Perennially-troubled Italian flagship airline Alitalia would soar again under state ownership, backed by €3 billion of government funding, and leave SkyTeam for the arms of Star Alliance, according to reports.
The long-ailing carrier will be nationalised from June 2020 and "focus strongly on long-haul routes, also with new transatlantic alliances,” Industry Minister Stefano Patuanelli said on Thursday.
The government is also considering switching Alitalia’s partnership to Lufthansa and Star Alliance, abandoning a current tie-up with Delta Air Lines and SkyTeam, newspaper Il Sole 24 Ore reported.
Star Alliance's transatlantic joint venture currently includes Air Canada, Lufthansa Group airlines and United Airlines.
Patuanelli has said "the new Alitalia will start with a fleet of more than 90 aircraft compared with its current 113 airplanes," but stressed the €3 billion injection was "not another rescue. This is the company's relaunch."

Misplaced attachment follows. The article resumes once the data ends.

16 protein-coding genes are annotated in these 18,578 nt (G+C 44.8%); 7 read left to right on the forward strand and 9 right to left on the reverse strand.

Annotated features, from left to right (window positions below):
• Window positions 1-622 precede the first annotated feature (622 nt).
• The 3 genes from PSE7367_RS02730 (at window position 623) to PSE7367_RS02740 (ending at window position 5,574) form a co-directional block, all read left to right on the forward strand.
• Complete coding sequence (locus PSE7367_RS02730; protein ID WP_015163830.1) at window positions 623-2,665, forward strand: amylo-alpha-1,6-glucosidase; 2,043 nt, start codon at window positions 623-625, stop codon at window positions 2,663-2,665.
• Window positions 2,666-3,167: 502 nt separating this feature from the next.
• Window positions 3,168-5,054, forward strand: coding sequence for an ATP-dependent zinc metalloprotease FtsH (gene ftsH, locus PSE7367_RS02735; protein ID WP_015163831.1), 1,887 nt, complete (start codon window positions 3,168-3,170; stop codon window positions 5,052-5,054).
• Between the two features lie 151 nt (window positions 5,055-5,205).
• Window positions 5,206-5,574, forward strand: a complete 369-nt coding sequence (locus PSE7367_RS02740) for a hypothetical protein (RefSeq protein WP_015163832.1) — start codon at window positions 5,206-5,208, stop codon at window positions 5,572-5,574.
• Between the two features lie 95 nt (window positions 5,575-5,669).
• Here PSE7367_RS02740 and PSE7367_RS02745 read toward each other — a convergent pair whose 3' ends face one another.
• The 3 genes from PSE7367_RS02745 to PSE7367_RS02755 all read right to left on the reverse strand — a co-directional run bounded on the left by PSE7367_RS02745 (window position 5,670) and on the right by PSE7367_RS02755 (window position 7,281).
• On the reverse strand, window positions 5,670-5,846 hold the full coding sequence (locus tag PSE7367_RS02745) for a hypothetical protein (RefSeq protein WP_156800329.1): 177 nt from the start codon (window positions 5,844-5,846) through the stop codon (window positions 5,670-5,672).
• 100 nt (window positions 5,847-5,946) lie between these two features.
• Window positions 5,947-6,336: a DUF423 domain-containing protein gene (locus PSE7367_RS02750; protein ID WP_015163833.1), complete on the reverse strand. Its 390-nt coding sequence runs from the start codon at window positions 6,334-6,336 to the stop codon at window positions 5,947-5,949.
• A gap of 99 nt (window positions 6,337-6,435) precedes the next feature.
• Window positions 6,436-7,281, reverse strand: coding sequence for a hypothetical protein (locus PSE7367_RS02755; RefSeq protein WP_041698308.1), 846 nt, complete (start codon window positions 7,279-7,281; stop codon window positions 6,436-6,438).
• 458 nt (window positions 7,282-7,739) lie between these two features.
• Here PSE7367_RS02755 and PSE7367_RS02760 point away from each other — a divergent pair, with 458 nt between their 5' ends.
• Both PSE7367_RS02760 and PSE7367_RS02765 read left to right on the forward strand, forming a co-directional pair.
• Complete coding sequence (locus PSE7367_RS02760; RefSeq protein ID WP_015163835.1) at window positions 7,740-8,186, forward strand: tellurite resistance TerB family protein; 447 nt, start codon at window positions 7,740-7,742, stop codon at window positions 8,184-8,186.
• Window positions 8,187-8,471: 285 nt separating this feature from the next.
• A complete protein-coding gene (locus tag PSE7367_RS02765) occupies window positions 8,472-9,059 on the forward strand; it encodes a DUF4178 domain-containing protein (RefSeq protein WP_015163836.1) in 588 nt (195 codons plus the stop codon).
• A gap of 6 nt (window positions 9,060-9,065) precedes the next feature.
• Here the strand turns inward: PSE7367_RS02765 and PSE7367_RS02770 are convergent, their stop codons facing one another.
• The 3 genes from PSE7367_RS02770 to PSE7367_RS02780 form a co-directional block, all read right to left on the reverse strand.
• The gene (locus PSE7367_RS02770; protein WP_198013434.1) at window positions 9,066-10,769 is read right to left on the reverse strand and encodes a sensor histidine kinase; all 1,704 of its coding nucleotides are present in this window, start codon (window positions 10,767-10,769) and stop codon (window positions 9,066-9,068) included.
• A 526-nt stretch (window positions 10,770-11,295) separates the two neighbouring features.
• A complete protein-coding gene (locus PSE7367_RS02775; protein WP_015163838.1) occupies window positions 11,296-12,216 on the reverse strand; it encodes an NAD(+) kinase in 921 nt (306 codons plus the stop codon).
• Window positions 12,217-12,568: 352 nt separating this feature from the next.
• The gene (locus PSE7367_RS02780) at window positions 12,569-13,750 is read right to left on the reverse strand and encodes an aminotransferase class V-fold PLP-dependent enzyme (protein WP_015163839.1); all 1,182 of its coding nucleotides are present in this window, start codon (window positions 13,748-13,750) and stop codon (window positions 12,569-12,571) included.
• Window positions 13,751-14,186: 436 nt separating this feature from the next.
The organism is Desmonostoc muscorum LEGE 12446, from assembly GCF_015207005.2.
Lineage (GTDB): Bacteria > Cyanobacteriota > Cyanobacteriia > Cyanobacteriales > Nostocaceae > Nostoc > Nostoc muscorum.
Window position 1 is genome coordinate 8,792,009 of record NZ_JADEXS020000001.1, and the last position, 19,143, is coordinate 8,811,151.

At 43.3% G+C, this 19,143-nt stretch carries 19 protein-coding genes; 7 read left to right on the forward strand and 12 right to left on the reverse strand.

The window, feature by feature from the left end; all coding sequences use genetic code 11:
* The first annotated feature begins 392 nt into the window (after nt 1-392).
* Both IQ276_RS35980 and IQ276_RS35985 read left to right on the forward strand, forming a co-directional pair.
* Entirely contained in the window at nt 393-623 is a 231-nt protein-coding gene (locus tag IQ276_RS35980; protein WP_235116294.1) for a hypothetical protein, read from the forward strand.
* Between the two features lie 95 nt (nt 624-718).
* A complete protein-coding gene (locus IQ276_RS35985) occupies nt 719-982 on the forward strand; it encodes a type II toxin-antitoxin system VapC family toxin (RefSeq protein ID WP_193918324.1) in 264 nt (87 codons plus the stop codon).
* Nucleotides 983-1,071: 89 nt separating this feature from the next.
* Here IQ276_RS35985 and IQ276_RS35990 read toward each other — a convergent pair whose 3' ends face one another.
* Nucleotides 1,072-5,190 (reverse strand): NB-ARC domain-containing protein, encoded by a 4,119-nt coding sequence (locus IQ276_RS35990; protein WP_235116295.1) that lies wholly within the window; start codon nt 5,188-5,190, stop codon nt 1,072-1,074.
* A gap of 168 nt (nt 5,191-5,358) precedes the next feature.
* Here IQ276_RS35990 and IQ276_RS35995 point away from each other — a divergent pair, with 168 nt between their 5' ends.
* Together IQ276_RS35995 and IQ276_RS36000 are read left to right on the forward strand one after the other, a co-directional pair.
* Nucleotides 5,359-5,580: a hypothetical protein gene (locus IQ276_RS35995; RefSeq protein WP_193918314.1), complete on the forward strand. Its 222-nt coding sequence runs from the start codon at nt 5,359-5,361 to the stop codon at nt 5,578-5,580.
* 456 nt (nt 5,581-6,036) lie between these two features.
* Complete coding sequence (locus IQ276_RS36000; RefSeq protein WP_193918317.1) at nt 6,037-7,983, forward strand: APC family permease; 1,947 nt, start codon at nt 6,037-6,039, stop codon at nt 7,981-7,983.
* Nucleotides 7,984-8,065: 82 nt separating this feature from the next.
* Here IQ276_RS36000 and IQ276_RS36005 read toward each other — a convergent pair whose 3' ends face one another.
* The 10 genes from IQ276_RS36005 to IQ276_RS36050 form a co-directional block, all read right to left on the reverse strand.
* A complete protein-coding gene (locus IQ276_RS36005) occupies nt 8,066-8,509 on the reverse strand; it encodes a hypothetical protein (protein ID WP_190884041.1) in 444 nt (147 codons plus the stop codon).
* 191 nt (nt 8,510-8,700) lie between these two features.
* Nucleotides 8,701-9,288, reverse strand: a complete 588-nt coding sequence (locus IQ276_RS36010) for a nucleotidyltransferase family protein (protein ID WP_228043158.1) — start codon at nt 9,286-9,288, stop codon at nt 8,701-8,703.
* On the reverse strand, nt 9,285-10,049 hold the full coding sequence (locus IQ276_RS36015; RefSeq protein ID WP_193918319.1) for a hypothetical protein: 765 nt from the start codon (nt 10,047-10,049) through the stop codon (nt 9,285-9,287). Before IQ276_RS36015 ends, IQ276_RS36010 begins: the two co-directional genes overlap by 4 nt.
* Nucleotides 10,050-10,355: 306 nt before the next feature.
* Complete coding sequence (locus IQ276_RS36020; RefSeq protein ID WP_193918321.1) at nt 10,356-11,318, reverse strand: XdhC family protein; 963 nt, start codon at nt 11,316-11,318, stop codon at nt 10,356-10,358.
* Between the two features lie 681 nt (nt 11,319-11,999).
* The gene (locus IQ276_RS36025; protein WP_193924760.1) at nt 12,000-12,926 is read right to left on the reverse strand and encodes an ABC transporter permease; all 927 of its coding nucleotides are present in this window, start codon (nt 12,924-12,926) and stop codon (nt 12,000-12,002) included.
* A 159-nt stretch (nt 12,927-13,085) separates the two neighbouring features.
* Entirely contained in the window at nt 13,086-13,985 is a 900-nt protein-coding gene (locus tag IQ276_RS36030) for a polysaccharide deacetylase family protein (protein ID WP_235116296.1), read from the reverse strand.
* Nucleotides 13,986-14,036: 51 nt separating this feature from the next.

Alitalia has received more than €7 billion from the Italian state over the last decade, along with a €560 million investment from Etihad Airways which saw the Gulf carrier take a 49% stake in the airline.
It had already struggled through three failed restructuring attempts over the past decade, and has been run by state-appointed administrators since May 2017 when it entered bankruptcy protection, facing US$3.3 billion of debt.
Italy, the Euro area’s third-biggest economy, has been under a national lockdown since early March to counter the spread of the coronavirus. Flight cancellations across Europe have badly hurt airlines as revenue craters.
Patuanelli said that as a nationalised state-backed airline, Alitalia "will kick off in the same position as other airlines once the sector restarts."
Additional material by Bloomberg News
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